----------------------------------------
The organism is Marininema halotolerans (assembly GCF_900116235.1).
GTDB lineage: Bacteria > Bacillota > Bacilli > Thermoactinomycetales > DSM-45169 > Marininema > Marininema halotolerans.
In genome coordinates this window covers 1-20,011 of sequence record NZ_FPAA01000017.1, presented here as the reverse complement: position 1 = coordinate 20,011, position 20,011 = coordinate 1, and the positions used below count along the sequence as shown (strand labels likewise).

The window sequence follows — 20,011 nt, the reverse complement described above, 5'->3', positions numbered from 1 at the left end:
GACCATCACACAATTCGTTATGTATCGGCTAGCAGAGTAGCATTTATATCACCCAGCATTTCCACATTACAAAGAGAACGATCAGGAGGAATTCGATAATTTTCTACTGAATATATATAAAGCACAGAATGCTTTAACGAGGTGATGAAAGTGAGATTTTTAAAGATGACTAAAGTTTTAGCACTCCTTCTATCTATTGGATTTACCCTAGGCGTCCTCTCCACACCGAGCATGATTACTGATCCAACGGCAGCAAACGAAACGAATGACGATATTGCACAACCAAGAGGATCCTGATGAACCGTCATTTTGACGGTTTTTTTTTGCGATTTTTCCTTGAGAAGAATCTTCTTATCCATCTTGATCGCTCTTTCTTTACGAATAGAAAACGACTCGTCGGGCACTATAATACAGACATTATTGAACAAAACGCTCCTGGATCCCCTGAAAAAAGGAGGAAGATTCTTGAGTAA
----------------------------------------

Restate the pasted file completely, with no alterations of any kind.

The organism is Marininema halotolerans (assembly GCF_900116235.1).
GTDB lineage: Bacteria > Bacillota > Bacilli > Thermoactinomycetales > DSM-45169 > Marininema > Marininema halotolerans.
In genome coordinates this window covers 1-20,011 of sequence record NZ_FPAA01000017.1, presented here as the reverse complement: position 1 = coordinate 20,011, position 20,011 = coordinate 1, and the positions used below count along the sequence as shown (strand labels likewise).

The window sequence follows — 20,011 nt, the reverse complement described above, 5'->3', positions numbered from 1 at the left end:
GACCATCACACAATTCGTTATGTATCGGCTAGCAGAGTAGCATTTATATCACCCAGCATTTCCACATTACAAAGAGAACGATCAGGAGGAATTCGATAATTTTCTACTGAATATATATAAAGCACAGAATGCTTTAACGAGGTGATGAAAGTGAGATTTTTAAAGATGACTAAAGTTTTAGCACTCCTTCTATCTATTGGATTTACCCTAGGCGTCCTCTCCACACCGAGCATGATTACTGATCCAACGGCAGCAAACGAAACGAATGACGATATTGCACAACCAAGAGGATCCTGATGAACCGTCATTTTGACGGTTTTTTTTTGCGATTTTTCCTTGAGAAGAATCTTCTTATCCATCTTGATCGCTCTTTCTTTACGAATAGAAAACGACTCGTCGGGCACTATAATACAGACATTATTGAACAAAACGCTCCTGGATCCCCTGAAAAAAGGAGGAAGATTCTTGAGTAA